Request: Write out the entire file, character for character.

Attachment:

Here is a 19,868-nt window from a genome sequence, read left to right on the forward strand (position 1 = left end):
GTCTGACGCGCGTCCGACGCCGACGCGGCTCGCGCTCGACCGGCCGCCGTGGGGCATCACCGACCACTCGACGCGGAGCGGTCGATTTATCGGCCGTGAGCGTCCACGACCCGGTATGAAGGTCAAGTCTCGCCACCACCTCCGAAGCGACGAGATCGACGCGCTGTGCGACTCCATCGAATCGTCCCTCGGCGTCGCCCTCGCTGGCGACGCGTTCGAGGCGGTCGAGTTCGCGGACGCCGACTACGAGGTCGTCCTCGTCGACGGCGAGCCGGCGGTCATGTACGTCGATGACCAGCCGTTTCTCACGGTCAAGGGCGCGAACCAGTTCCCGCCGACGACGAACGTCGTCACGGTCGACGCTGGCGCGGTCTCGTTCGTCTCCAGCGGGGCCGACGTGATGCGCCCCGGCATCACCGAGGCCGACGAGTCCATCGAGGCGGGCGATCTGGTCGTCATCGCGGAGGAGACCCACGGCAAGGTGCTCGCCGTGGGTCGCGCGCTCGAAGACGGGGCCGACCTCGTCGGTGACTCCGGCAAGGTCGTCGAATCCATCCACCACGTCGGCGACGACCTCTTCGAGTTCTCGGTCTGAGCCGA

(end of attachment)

Here is a 19,868-nt window from a genome sequence, read left to right on the forward strand (position 1 = left end):
GTCTGACGCGCGTCCGACGCCGACGCGGCTCGCGCTCGACCGGCCGCCGTGGGGCATCACCGACCACTCGACGCGGAGCGGTCGATTTATCGGCCGTGAGCGTCCACGACCCGGTATGAAGGTCAAGTCTCGCCACCACCTCCGAAGCGACGAGATCGACGCGCTGTGCGACTCCATCGAATCGTCCCTCGGCGTCGCCCTCGCTGGCGACGCGTTCGAGGCGGTCGAGTTCGCGGACGCCGACTACGAGGTCGTCCTCGTCGACGGCGAGCCGGCGGTCATGTACGTCGATGACCAGCCGTTTCTCACGGTCAAGGGCGCGAACCAGTTCCCGCCGACGACGAACGTCGTCACGGTCGACGCTGGCGCGGTCTCGTTCGTCTCCAGCGGGGCCGACGTGATGCGCCCCGGCATCACCGAGGCCGACGAGTCCATCGAGGCGGGCGATCTGGTCGTCATCGCGGAGGAGACCCACGGCAAGGTGCTCGCCGTGGGTCGCGCGCTCGAAGACGGGGCCGACCTCGTCGGTGACTCCGGCAAGGTCGTCGAATCCATCCACCACGTCGGCGACGACCTCTTCGAGTTCTCGGTCTGAGCCGA